So my vaporizer broke and I thought I might try to fix it. At first I thought the heating element was the cause because there was some brown discoloration on the wire side of it, but then upon inspection of the external power supply and components I discovered that almost everything was destroyed, probably from a transient. This quickly turned into a complete rebuild. All temperature mentioned in this article is in Fahrenheit.
So all I have to start with is a heating element. I am surprised to see that heating elements like these are hard to find, expensive, and only come from china. If anyone knows where I can buy small cheap ceramic elements please tell me.
My instant thought about heat control was pulse width modulation, common to most micro-controllers. A digital to analog module would probably work better. This pwm signal would control a beefy transistor to control the amount of current to the element. I am aware that the two small conductors protruding from the element are some sort of sensor. They provided garbage when I measured them and I didn’t know if they provided a voltage or a resistance so I did not use them. This means that there is no feedback in this project! Gasp! If anyone can explain how those are used for temperature measurement please tell me.
I tried to do this project as cheap as possible. I would have liked to use an old computer PSU, but I need at least 15V at 3A. Even after bridging the +12V and -12V lines, the PSU would give out because the -12V line can only handle 800mA. I tried the reference adjustment trick but it didn’t help that much. So I had to buy a Mean Well rs-100-24 power supply. If any of you are lucky enough to find old high output power supplies keep them, they are valuable and expensive, and could go in your next project. I used the case of a computer PSU because it had the fan, AC receptacles and a switch I needed.
With the power supply solved I moved to power transistors. I broke open a few computer PSU to find that many have power transistors inside, but some do not. After experimenting with a few I decided to use a pair of 13009 NPN transistors. Amazingly they were already screwed to the same heat sink. The benefit of using these over MOSFETS is that the output is linear and it makes controlling the heat much easier. I took other heat sinks and screwed them all above and underneath the pair until I had a heat sink that weighed about a pound. Even with a fan on it, it reaches 140 degree F. The main challenge in this project it seems is heat management. The factory circuit of the vape used a pair of F7416 P-channel mosfets which have a very low effective resistance. As you can see from the only factory circuit board: there are no heat sinks. It appears that buying very efficient transistors is worth the money.
Note that I use a weird Darlington-like circuit for my microprocessor interface. These 13009 transistors needed about 30mA each through their base to fully turn on. I was worried that PWM would harm the power supply so the 100uF capacitor smoothes the waveform to be more like DC. I did not have an oscilloscope but that would definitely help.
I chose the 9s08 because it is cheap, the programmer is cheap, and it has an internal oscillator. But with only 14 I/O I could not make an extravagant display, even with external ICs. Since the selectable heat range is 250-375 I decided to make a binary display with 1 representing 250 degrees F and so on. This way, everything can be displayed accurately.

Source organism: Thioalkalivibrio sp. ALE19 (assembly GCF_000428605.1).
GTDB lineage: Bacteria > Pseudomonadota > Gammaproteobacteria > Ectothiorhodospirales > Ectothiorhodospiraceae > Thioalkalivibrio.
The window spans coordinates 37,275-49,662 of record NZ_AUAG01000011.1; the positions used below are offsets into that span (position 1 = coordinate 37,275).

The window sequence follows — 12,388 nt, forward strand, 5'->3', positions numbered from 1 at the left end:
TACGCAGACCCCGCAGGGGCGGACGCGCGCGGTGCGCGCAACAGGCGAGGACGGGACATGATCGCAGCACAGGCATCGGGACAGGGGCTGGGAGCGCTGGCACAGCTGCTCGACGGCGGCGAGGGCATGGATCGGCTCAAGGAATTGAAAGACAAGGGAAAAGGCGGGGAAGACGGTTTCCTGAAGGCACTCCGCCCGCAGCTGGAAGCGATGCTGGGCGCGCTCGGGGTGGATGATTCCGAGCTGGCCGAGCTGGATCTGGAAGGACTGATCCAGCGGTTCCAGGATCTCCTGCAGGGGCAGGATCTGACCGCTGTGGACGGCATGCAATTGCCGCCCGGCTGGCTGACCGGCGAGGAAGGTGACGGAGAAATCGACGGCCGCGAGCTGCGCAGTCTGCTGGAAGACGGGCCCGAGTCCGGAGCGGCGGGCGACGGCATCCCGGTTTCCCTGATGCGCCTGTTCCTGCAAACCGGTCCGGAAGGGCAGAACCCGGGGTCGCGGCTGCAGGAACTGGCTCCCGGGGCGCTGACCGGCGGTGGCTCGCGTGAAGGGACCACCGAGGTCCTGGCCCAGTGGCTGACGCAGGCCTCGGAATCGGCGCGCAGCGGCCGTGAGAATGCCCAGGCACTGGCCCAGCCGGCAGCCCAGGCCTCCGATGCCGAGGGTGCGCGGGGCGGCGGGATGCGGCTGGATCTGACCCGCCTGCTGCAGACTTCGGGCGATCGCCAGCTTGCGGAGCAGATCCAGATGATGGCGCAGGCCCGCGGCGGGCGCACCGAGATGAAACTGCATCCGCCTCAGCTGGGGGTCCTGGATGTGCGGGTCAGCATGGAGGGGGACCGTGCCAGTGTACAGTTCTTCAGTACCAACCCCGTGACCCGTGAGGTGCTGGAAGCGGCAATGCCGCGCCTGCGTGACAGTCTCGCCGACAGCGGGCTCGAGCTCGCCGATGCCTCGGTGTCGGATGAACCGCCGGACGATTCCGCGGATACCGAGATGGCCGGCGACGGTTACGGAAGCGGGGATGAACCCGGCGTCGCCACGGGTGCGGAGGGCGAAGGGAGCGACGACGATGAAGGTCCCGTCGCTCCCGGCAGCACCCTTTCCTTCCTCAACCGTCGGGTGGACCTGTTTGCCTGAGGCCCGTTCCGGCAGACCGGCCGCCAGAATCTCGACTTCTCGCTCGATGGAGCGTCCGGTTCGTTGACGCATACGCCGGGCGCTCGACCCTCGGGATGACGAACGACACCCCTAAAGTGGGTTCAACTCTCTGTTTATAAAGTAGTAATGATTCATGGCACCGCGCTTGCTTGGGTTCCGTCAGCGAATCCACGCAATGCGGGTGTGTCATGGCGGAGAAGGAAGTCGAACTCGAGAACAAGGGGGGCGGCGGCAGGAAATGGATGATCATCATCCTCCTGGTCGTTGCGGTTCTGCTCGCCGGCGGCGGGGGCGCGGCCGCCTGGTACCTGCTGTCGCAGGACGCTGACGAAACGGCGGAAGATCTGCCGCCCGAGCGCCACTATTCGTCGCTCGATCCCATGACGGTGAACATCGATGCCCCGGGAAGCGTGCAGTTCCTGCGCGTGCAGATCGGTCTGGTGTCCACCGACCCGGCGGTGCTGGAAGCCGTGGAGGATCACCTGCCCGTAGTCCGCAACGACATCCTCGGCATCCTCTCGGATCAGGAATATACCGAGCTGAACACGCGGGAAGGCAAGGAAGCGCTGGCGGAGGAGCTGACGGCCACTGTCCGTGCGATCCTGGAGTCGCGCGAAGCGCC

Math time! There is no relation between power dissipation and thermal energy. I believe this is because power is linear but heat is volumetric. So I had to find a relation experimentally. I made the voltage across the heating element 10V. From now on I will call the heating element the coil. The coil has a DC resistance of 6.6 ohms. So the coil current is 1.515A. The coil was contained in its original housing with the top closed off so no air could escape. After allowing the coil to heat for a generous 30 minutes, I took the measurement with an Extech 42505 infrared thermometer (the kind you point and shoot). The temperature read 280 degree F. Take 1.515A/280 and we get 5.41mA per degree F. With this relation I can now accurately predict the temperature.
Because of my slow bus clock, and the need for high precision PWM, I struck a balance. So each time a button is pressed the temperature will change by +/- 1.4 degrees, and the display will verify this.
With all these new electronics, I needed a new case to hold it all and be sturdy. It’s not technical so I’m not going to talk about construction, just get ‘r done. I made it in three pieces so it could be taken apart without tools for cleaning or repair (and you better believe it will need cleaning). A bit bulky but solid. I got the small amount of scrap plexiglass I needed for free from my local Lowe's! I used that piece of pottery on top of the bowl to contain heat so I could measure it. Enjoy!
XDEF _Startup, main
MY_ZEROPAGE: SECTION SHORT
main: LDHX #__SEG_END_SSTACK
MOV #001000,MTIMCLK ; prescaler= 64
MOV #16,MTIMMOD ; 15625/256=61 61/MTIMMOD=Hz
MOV #000000,MTIMSC ; TOIE=0, TRST=0
LDHX #312 ;10Hz
LDHX #220 ;300d=10.7V=70.6% #220
;STHX $0064 ;SAVE DUTY
STHX TPMC0VH ;PIN 16
LOOP BRCLR 1,PTAD,III
III JSR III2
DDD JSR DDD2
SK JSR TIMER
P_OFF LDHX #0 ;TURN OFF THE ELEMENT
HERE BRA HERE
III2 LDHX TPMC0VH
AIX #1 ;INCREASE TEMP AND DISPLAY
CPHX #266 ;HIGH LIMIT=85%
JSR TIMER ;DEBOUNCE
DDD2 LDHX TPMC0VH
AIX #-1 ;DECREASE TEMP AND DISPLAY
CPHX #172 ;LOW LIMIT=55%
JSR TIMER ;DEBOUNCE
TIMER BRCLR 7,MTIMSC,TIMER ;WAIT FOR TOF
BCLR 7,MTIMSC ;CLEAR TOF